Women look to sustainable agriculture for empowerment

It was pomp as women from different communities met in Nyanza District to celebrate the International Day of the Rural Woman, with many showcasing what they have achieved after they empowered themselves, courtesy of sustainable agriculture practices.
Poor families get cows. / Michel Nkurunziza
Poor families get cows. / Michel Nkurunziza

It was pomp as women from different communities met in Nyanza District to celebrate the International Day of the Rural Woman, with many showcasing what they have achieved after they empowered themselves, courtesy of sustainable agriculture practices.

During the event that was held last Friday, 30 most vulnerable women received support in form of cows, goats and vegetable seeds and best performing girls were recognized with scholastic materials.

The exercise was part of the efforts to empower families, rural women and promoting girls’ rights.

The event organised by ActionAid Rwanda also saw the launch of Farmer Field School (FFS) for banana farmers in Rwabicuma sector.

Championed by the Ministry of Agriculture, the FFS programme is designed to boost farmers’ skills and to encourage innovation to increase productivity.

Emma Marie Mukambaraga, a farmer, is one the women whose lives has significantly improved after benefitting from various trainings both in saving for investment and making use of bank loans to start small income generating projects since 2013.

She was also given a cow sometimes back and started to seek loan from SACCO.

“I used to be a housewife with no income and my family lived in deplorable conditions. It was hard to pay school fees for my children since my husband lives with disabilities. In 2013 we benefitted from training in small income generating projects. I opened an account with a SACCO and got loan of Rwf200, 000.

“I planted bananas and with a subsequent loan facility, I refurbished my house. I also started to grow cassava and I get about Rwf100, 000 whenever I harvest. We also grow maize through our association that we have created called ‘Twisungane’,” she said.

The rural woman said that from the banana plantation, she produces over 60 litres of banana wine every week from which she gets over Rwf18,000 and also sells yellow bananas of which she sells one bunch at Rwf5, 000.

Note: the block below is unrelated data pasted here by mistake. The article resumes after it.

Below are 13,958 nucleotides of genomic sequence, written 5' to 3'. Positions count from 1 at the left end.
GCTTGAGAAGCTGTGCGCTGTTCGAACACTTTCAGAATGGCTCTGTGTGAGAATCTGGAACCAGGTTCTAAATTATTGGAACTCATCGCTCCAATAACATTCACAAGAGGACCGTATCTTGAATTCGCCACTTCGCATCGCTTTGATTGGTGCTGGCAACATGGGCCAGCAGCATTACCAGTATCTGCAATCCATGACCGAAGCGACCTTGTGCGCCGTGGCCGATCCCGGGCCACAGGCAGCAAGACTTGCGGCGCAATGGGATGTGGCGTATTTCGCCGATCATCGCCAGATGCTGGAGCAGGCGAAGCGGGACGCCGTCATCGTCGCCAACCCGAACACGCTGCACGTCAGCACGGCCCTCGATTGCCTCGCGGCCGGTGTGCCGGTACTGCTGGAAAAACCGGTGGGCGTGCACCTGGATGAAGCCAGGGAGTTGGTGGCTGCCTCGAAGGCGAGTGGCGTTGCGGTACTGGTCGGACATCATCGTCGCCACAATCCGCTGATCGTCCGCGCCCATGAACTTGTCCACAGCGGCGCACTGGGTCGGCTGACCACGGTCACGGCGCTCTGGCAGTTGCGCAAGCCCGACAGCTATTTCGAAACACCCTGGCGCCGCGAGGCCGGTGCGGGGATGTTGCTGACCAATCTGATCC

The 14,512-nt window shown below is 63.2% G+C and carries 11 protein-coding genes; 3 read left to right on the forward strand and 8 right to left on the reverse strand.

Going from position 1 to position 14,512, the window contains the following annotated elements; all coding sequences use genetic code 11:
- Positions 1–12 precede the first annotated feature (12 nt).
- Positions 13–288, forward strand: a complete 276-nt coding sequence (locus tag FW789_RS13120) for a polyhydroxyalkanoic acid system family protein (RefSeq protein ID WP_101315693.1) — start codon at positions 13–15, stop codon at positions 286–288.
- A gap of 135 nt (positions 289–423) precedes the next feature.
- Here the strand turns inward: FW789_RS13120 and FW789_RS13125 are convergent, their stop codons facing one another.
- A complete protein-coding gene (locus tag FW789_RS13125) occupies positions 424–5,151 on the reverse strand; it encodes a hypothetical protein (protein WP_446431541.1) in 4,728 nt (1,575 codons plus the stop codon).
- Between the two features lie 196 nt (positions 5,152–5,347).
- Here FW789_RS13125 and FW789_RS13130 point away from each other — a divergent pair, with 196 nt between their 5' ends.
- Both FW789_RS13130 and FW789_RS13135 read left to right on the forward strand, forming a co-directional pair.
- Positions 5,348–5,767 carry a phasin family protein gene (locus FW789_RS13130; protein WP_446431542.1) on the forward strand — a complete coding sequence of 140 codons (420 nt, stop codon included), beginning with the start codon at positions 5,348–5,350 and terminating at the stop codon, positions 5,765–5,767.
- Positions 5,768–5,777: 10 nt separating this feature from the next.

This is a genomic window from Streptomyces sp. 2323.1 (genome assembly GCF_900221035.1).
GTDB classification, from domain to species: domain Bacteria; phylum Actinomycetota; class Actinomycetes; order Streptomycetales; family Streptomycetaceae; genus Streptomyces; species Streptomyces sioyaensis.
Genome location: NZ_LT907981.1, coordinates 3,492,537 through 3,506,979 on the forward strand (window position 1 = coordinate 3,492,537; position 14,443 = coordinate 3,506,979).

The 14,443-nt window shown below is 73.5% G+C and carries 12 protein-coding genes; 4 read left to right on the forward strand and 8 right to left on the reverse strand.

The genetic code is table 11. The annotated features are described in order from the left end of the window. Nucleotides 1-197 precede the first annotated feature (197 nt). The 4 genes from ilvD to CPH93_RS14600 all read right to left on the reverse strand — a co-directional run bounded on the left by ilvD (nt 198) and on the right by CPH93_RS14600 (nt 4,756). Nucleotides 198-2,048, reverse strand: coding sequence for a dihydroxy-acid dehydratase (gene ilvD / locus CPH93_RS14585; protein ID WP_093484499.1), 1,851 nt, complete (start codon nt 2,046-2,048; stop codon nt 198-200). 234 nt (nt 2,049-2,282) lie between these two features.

She attributed all these achievements to the training she got, which helped change her mindset towards farming, adding that before this, she only looked at farming for subsistence purposes.

“What the training basically did was to open my eyes to look at agriculture as a vehicle for creating wealth and also exposed me to saving associations (ibimina) which have turned the fortunes of my household,” she said.

Mukambaraga said she has seven children of which five have managed to complete secondary school while two enrolled for vocational school; all of which paid for from her farming practices.

Speciose Mbabazi, the official in charge of human resources and administration at Action Aid said grouping such women in saving association was one of tools to boost financial literacy skills and eradicating poverty affecting rural women.

She said that the project supporting rural women for sustainable agriculture operates in three sectors in Nyanza district with target to ensure food security and economic empowerment as part women’s human rights.

“The trainings target developing rural farmers by starting with women as foundation of families’ welfare. We also looked at ways of handling unpaid care work for women,” she said.

Daria Muhongerwa, the coordinator of National Women Council in Nyanza district said that boosting sustainable agriculture for empowering women is one of ways to tackle conflicts in families caused by poverty.

“It also helps reduce the number of school drop-outs due to poverty. All these must always be discussed in different women’s forums and saving associations at village level so that they train and be models to one another,” she said.

editorial@newtimes.co.rw

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